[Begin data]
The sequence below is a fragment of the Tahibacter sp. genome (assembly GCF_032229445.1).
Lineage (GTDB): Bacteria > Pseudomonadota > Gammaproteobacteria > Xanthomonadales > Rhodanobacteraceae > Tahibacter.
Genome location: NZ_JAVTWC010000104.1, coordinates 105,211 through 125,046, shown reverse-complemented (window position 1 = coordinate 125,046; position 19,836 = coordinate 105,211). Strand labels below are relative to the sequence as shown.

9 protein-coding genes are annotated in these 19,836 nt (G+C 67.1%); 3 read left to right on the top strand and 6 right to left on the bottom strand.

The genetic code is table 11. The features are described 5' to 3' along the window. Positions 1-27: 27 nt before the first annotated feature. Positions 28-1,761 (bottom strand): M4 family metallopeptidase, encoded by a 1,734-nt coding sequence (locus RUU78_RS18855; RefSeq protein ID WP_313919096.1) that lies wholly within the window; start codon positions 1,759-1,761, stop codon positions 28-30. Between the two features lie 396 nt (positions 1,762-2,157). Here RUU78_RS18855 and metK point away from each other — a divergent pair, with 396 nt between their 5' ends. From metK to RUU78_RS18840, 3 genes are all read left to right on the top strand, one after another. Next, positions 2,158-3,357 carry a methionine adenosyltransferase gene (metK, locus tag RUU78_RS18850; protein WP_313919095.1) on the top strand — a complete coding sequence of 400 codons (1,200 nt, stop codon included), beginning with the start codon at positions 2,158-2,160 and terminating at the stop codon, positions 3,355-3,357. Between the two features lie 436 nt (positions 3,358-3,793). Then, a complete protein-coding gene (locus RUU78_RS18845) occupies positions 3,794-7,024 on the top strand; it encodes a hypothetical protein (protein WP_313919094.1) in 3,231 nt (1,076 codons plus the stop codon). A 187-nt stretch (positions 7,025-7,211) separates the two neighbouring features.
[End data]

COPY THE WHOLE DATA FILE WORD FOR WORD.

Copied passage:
The sequence below is a fragment of the Tahibacter sp. genome (assembly GCF_032229445.1).
Lineage (GTDB): Bacteria > Pseudomonadota > Gammaproteobacteria > Xanthomonadales > Rhodanobacteraceae > Tahibacter.
Genome location: NZ_JAVTWC010000104.1, coordinates 105,211 through 125,046, shown reverse-complemented (window position 1 = coordinate 125,046; position 19,836 = coordinate 105,211). Strand labels below are relative to the sequence as shown.

9 protein-coding genes are annotated in these 19,836 nt (G+C 67.1%); 3 read left to right on the top strand and 6 right to left on the bottom strand.

The genetic code is table 11. The features are described 5' to 3' along the window. Positions 1-27: 27 nt before the first annotated feature. Positions 28-1,761 (bottom strand): M4 family metallopeptidase, encoded by a 1,734-nt coding sequence (locus RUU78_RS18855; RefSeq protein ID WP_313919096.1) that lies wholly within the window; start codon positions 1,759-1,761, stop codon positions 28-30. Between the two features lie 396 nt (positions 1,762-2,157). Here RUU78_RS18855 and metK point away from each other — a divergent pair, with 396 nt between their 5' ends. From metK to RUU78_RS18840, 3 genes are all read left to right on the top strand, one after another. Next, positions 2,158-3,357 carry a methionine adenosyltransferase gene (metK, locus tag RUU78_RS18850; protein WP_313919095.1) on the top strand — a complete coding sequence of 400 codons (1,200 nt, stop codon included), beginning with the start codon at positions 2,158-2,160 and terminating at the stop codon, positions 3,355-3,357. Between the two features lie 436 nt (positions 3,358-3,793). Then, a complete protein-coding gene (locus RUU78_RS18845) occupies positions 3,794-7,024 on the top strand; it encodes a hypothetical protein (protein WP_313919094.1) in 3,231 nt (1,076 codons plus the stop codon). A 187-nt stretch (positions 7,025-7,211) separates the two neighbouring features.